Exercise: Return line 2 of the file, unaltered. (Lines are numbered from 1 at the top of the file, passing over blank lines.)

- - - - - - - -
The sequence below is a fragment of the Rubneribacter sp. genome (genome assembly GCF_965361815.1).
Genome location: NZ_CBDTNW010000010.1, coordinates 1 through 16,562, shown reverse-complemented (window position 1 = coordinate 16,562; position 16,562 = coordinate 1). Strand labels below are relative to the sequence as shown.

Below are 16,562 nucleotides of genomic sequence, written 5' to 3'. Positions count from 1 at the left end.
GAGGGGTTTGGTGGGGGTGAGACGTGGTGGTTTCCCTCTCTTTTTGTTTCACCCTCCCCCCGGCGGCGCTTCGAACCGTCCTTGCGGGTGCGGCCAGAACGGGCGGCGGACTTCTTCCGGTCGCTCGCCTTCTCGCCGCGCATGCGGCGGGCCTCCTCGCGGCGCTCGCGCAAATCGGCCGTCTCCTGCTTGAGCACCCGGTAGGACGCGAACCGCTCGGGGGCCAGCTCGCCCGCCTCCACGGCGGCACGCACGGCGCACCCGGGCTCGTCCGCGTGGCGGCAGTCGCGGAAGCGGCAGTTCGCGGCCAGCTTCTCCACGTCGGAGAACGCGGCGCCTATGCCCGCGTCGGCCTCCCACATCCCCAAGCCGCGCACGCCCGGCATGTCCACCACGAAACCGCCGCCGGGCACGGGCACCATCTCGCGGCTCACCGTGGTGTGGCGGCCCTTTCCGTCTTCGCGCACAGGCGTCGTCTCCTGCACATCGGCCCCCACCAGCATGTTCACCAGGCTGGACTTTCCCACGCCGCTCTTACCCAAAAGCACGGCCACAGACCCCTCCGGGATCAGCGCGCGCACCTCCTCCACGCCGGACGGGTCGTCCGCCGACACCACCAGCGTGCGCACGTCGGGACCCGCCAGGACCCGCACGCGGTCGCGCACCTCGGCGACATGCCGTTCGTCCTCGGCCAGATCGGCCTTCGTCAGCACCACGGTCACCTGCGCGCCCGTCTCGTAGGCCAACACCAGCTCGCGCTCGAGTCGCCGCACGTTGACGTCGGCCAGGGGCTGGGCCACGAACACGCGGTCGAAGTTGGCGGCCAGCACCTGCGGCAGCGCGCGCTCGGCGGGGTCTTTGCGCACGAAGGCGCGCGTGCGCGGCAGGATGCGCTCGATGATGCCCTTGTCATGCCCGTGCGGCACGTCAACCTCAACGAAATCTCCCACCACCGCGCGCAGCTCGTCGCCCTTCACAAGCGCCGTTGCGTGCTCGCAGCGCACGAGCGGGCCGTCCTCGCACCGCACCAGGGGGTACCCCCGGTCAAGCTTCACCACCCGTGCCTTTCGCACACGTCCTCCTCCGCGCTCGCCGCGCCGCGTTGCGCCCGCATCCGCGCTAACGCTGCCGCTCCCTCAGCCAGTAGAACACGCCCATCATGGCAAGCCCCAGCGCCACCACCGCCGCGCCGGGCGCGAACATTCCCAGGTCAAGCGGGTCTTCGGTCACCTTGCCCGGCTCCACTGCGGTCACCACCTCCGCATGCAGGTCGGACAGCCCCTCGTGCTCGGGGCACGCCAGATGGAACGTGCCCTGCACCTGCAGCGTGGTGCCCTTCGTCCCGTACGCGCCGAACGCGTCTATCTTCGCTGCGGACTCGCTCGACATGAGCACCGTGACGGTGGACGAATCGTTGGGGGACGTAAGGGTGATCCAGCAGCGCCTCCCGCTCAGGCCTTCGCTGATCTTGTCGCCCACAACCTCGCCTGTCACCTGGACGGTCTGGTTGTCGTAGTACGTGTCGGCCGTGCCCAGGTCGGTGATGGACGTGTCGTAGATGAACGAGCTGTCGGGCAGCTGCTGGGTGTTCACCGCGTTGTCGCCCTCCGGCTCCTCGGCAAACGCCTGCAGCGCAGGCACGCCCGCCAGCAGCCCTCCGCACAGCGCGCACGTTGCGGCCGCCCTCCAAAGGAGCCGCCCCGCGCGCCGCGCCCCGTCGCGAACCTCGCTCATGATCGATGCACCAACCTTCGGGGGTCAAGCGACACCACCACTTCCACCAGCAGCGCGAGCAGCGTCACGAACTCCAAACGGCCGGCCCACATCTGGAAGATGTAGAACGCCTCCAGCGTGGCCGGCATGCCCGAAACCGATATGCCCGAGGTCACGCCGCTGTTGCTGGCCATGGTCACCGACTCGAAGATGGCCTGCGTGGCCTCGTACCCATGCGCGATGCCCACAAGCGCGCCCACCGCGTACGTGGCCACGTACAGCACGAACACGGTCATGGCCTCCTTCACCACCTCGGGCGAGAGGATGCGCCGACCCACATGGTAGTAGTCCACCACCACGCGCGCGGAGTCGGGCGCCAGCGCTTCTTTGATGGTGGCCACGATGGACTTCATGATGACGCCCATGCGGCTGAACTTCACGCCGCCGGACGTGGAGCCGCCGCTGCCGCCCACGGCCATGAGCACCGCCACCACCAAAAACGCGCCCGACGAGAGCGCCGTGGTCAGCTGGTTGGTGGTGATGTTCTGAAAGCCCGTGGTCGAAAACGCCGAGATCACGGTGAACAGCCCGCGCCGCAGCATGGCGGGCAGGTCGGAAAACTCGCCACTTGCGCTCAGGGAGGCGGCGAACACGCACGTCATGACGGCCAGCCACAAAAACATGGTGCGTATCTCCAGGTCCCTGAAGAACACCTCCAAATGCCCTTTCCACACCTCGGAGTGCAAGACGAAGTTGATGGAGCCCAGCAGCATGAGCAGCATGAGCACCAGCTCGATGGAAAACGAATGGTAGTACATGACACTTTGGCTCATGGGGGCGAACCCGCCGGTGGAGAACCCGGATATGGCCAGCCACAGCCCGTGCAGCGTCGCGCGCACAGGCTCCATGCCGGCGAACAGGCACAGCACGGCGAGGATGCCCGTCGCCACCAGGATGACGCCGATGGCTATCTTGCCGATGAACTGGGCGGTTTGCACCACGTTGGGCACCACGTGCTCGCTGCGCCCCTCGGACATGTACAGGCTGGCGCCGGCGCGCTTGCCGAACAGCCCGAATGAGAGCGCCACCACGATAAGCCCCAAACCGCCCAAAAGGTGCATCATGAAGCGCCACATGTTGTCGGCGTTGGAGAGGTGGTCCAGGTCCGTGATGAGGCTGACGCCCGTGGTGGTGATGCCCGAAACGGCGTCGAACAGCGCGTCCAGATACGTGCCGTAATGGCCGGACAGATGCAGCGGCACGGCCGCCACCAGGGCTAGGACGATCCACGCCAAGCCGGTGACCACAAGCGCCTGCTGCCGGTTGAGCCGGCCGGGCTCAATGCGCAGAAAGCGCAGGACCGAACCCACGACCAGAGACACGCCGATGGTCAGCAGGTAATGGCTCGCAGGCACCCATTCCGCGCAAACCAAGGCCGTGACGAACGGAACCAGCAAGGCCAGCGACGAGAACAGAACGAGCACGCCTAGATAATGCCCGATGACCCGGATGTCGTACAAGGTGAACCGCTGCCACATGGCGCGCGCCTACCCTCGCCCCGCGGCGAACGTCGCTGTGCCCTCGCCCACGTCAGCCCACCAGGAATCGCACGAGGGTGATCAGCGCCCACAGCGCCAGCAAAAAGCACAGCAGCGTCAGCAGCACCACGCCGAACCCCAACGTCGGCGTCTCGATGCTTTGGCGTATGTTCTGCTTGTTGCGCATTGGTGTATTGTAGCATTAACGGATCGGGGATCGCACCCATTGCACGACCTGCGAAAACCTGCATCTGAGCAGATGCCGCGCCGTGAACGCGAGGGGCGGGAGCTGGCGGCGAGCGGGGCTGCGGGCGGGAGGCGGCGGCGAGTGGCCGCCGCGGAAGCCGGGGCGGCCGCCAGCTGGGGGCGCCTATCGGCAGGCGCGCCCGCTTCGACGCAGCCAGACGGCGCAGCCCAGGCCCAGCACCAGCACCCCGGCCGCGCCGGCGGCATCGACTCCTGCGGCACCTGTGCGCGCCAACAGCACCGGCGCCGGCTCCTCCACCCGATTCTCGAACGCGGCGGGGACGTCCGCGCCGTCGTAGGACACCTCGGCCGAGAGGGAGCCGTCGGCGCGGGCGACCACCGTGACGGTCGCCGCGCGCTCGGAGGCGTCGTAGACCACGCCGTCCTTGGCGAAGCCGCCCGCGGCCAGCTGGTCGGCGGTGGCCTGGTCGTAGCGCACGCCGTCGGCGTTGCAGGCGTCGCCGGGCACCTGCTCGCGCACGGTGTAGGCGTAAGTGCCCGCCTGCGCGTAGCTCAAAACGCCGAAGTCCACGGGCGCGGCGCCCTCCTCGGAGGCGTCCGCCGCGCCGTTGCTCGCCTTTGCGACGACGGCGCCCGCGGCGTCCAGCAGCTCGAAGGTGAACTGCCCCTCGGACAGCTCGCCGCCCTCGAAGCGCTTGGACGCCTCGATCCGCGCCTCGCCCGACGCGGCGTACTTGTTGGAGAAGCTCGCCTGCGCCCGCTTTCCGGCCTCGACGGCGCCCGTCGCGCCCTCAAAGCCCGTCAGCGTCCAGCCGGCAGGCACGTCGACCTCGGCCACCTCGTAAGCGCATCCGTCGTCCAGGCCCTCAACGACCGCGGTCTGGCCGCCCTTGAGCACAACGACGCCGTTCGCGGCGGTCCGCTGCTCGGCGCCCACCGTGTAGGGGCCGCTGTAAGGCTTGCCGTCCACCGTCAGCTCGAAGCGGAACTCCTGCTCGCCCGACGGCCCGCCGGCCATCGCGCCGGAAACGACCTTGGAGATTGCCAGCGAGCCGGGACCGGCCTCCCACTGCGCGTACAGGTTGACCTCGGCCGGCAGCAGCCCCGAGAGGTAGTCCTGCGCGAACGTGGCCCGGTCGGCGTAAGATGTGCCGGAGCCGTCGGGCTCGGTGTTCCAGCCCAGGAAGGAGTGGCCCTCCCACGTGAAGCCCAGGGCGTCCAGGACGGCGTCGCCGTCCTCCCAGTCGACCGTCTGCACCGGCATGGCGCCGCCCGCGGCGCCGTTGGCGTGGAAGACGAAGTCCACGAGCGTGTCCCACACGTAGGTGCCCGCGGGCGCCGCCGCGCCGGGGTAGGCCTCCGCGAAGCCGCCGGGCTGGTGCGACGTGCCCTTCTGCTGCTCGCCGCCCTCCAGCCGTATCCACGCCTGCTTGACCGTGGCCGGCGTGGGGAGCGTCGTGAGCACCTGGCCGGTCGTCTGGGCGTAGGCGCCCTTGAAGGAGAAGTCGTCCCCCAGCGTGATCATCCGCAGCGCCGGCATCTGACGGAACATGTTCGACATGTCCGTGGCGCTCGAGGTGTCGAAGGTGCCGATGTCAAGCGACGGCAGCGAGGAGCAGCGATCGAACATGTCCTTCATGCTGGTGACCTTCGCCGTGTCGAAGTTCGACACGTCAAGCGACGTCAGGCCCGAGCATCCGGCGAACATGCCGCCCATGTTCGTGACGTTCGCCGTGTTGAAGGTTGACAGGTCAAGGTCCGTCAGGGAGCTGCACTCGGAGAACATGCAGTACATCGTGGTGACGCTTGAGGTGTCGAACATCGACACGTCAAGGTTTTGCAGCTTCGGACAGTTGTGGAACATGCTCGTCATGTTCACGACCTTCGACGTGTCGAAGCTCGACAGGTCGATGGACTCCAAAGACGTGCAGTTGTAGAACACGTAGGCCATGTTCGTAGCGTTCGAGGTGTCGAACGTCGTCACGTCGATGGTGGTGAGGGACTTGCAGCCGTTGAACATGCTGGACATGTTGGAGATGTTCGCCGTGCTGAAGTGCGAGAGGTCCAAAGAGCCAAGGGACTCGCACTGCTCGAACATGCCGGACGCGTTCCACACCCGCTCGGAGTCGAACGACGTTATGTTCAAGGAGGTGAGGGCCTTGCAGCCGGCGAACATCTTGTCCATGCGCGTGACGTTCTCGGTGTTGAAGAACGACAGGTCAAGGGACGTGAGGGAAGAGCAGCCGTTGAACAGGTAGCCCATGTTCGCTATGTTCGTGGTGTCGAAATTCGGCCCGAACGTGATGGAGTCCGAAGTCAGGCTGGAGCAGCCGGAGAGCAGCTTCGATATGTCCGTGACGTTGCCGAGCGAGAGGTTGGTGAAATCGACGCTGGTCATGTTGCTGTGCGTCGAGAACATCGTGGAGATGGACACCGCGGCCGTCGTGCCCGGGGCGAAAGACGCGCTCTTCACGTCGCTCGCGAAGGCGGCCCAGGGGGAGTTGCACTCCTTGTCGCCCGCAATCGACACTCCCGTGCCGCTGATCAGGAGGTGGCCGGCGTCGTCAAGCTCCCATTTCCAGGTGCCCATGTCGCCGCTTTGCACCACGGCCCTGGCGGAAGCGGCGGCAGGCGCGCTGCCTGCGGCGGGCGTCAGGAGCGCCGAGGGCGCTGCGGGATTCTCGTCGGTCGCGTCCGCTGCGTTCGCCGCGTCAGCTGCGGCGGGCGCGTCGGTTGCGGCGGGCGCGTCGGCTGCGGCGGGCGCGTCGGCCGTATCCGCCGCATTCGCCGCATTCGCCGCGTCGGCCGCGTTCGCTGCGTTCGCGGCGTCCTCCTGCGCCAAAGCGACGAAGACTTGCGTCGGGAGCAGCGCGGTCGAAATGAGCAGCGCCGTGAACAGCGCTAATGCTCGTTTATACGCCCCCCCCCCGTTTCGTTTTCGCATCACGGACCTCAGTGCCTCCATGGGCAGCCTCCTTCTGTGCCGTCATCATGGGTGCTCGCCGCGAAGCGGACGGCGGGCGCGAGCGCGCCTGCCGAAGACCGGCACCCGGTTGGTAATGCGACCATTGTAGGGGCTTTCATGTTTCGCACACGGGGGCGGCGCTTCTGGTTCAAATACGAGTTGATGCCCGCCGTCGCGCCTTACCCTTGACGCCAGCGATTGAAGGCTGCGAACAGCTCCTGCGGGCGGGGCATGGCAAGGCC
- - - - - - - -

Genome location: NZ_CBDTNW010000010.1, coordinates 1 through 16,562, shown reverse-complemented (window position 1 = coordinate 16,562; position 16,562 = coordinate 1). Strand labels below are relative to the sequence as shown.